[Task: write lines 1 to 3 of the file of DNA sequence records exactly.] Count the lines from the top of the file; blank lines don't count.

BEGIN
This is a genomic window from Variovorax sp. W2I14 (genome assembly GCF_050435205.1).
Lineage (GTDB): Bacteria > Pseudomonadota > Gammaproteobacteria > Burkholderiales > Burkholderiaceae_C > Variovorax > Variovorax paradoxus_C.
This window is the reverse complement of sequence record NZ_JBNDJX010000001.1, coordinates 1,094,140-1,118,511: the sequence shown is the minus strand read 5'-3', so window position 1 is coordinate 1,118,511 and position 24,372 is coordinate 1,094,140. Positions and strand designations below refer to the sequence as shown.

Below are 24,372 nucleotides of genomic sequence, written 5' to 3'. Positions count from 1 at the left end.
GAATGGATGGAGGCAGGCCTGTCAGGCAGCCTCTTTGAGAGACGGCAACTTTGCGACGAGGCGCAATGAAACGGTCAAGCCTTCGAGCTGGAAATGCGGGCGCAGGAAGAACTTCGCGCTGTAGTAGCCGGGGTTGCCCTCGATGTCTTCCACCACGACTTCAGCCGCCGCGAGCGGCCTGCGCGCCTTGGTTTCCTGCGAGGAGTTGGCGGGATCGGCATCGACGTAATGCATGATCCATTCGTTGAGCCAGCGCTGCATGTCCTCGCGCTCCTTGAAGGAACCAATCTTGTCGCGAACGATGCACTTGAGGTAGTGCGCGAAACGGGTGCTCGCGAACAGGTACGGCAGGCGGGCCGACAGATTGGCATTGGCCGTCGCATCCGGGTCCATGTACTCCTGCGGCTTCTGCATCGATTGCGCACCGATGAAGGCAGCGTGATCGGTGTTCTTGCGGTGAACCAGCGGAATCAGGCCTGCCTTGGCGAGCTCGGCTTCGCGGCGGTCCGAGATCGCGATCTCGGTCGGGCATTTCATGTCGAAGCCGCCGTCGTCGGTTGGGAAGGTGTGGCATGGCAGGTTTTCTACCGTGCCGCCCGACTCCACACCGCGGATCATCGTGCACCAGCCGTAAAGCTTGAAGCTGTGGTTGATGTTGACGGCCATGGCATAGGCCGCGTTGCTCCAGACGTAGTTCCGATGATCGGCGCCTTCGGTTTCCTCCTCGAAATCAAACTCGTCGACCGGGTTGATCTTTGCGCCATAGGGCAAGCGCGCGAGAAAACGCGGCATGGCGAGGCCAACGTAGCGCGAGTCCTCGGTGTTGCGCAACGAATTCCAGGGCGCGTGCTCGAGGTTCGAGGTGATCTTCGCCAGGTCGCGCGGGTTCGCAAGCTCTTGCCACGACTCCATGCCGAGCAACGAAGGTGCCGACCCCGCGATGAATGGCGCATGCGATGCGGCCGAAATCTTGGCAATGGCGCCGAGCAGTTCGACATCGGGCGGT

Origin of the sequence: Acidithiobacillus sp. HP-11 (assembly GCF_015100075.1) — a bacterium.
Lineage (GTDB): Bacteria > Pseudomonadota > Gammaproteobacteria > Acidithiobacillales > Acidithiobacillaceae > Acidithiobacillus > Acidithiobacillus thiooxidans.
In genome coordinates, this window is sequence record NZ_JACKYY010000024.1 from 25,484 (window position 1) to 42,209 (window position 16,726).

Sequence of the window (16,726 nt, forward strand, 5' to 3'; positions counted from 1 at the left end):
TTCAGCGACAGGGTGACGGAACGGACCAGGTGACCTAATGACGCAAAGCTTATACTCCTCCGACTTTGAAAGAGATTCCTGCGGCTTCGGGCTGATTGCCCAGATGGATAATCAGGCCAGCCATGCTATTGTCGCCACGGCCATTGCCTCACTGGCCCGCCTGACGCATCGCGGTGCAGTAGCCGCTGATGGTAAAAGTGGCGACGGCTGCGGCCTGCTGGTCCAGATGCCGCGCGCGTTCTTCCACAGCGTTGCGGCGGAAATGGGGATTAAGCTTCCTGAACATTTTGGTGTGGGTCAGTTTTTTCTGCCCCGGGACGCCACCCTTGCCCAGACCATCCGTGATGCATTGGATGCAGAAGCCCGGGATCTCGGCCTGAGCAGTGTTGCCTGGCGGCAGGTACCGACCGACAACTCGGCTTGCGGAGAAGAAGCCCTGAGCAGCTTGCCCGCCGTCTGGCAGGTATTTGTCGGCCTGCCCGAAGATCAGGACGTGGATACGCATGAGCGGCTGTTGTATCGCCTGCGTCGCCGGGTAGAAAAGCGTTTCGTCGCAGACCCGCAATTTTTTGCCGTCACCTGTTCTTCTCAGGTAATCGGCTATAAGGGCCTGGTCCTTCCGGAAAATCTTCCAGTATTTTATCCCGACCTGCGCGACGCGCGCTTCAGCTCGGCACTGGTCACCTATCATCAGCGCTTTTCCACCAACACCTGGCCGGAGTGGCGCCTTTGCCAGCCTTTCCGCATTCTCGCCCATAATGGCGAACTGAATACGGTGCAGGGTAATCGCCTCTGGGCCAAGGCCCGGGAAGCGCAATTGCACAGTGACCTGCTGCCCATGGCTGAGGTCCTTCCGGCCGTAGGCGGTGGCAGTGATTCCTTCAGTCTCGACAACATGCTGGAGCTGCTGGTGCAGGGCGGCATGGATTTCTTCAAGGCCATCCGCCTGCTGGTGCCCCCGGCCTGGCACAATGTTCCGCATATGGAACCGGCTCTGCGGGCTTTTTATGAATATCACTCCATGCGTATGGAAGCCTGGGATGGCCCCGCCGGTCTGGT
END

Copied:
This is a genomic window from Variovorax sp. W2I14 (genome assembly GCF_050435205.1).
Lineage (GTDB): Bacteria > Pseudomonadota > Gammaproteobacteria > Burkholderiales > Burkholderiaceae_C > Variovorax > Variovorax paradoxus_C.
This window is the reverse complement of sequence record NZ_JBNDJX010000001.1, coordinates 1,094,140-1,118,511: the sequence shown is the minus strand read 5'-3', so window position 1 is coordinate 1,118,511 and position 24,372 is coordinate 1,094,140. Positions and strand designations below refer to the sequence as shown.